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I'm sorry, I've looked at other places here, and can't find the exact answer - maybe the searching strategy I'm using isn't good. There are some related ones, though none solving this that I can see.

If I have a question and I have another question nested in brackets (or even another sort of punctuation), do I have two question-markable statements? Examples:

“Does anyone know where the party is going to be (if, indeed, there is going to be a party?)?”

It seems odd but this second one seems less odd, because the question marks are not adjacent to each other:

“Does anyone know where the party (if there is going to be a party?) is going to be?

And then does this work for other ways of doing parentheses, for instance:

“Does anyone know where the party - if there is going to be a party? - is going to be?”

?

I'm very confused about this, because it just seems different if the question marks are at the end or in the middle, and yet the parenthetic clause, being a sub-clause, seems to demand the question mark itself.

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I suggest using a single question mark in the situation below. The parenthetical is not an independent clause form and it is not a question.

  1. Does anyone know where the party is going to be (if, indeed, there is going to be a party)?”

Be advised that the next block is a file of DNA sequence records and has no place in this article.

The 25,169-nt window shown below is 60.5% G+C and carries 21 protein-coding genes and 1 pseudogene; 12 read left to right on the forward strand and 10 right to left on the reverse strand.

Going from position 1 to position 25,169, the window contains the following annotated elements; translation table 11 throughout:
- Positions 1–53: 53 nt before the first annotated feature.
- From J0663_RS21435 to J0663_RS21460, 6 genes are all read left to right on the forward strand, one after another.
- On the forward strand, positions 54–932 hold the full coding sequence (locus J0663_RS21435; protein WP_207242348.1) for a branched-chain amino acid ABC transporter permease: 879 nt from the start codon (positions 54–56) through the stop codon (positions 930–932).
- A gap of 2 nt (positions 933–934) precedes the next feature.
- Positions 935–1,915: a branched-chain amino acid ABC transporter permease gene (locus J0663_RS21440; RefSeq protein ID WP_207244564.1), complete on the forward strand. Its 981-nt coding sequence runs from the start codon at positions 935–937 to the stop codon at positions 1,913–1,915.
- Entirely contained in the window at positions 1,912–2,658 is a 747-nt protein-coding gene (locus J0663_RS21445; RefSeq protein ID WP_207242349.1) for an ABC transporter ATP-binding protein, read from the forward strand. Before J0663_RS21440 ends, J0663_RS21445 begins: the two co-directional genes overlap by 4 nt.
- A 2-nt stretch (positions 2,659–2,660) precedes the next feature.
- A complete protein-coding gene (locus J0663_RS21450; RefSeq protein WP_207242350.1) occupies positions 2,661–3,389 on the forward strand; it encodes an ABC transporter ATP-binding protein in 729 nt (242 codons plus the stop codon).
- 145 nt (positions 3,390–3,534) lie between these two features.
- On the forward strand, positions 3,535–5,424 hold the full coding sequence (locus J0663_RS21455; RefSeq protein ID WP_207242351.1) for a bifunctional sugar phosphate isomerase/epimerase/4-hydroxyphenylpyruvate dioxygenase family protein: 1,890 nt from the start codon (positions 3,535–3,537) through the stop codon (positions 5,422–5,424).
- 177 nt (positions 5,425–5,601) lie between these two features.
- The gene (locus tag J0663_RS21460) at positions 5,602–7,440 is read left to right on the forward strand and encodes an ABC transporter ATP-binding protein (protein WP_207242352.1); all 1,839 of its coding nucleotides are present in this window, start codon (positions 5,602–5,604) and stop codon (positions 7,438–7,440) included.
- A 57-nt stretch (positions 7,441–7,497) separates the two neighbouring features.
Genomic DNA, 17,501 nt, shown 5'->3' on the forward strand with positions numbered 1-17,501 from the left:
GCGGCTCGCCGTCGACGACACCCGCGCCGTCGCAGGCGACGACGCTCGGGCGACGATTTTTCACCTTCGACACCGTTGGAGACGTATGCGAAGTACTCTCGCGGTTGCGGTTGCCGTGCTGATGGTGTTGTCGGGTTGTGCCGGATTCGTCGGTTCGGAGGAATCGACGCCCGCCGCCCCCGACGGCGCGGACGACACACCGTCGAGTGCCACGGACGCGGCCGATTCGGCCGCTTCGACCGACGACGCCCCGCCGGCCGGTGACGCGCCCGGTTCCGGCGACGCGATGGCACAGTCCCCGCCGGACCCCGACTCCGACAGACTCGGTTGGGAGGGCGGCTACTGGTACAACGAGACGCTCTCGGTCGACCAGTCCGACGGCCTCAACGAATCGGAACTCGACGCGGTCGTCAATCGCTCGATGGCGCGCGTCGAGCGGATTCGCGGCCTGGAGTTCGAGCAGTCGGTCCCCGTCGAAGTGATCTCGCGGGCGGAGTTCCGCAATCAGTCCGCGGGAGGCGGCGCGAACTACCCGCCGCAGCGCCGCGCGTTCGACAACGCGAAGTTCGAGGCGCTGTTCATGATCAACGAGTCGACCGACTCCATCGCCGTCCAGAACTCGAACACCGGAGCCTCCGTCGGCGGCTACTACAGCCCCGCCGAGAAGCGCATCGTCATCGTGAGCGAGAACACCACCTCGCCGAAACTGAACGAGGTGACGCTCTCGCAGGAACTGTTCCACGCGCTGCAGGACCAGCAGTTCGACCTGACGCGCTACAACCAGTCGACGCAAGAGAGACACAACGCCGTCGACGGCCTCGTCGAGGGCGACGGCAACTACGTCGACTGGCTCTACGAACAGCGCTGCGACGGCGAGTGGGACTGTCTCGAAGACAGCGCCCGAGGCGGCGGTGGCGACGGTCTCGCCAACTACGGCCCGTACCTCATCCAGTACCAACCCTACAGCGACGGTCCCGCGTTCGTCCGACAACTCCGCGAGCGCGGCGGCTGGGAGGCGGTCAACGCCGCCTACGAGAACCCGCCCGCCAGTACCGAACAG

In the second version, I suggest avoid repeating "going to" and party twice in the same sentence, it looks confusing. No question mark is needed in the parenthesis because it is not a question.

Original

“Does anyone know where the party (if there is going to be a party?) is going to be?

Modified

  1. Does anyone know where the party (if there is one) is going to be?
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  • I suppose that might not have been the greatest example...it serves a partial purpose, but rather than the particular item there, what if the item in the brackets was truly a question, potentially not closely related. So maybe like: 'does anyone know where the party is (and is there anyone who has a car and can give me a lift)? I was looking to see if there was a more general rule on this... – Jonathan Jewell Sep 14 '19 at 9:12
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    @JonathanJewell that would have made a better question and I probably would not have answered. This one was relatively straightforward to answer :) I would still suggest sticking with the one question mark as you did in the example above. – Mari-Lou A Sep 14 '19 at 9:14
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    I would make the parenthesis a new sentence in that case. – Kate Bunting Sep 15 '19 at 8:20

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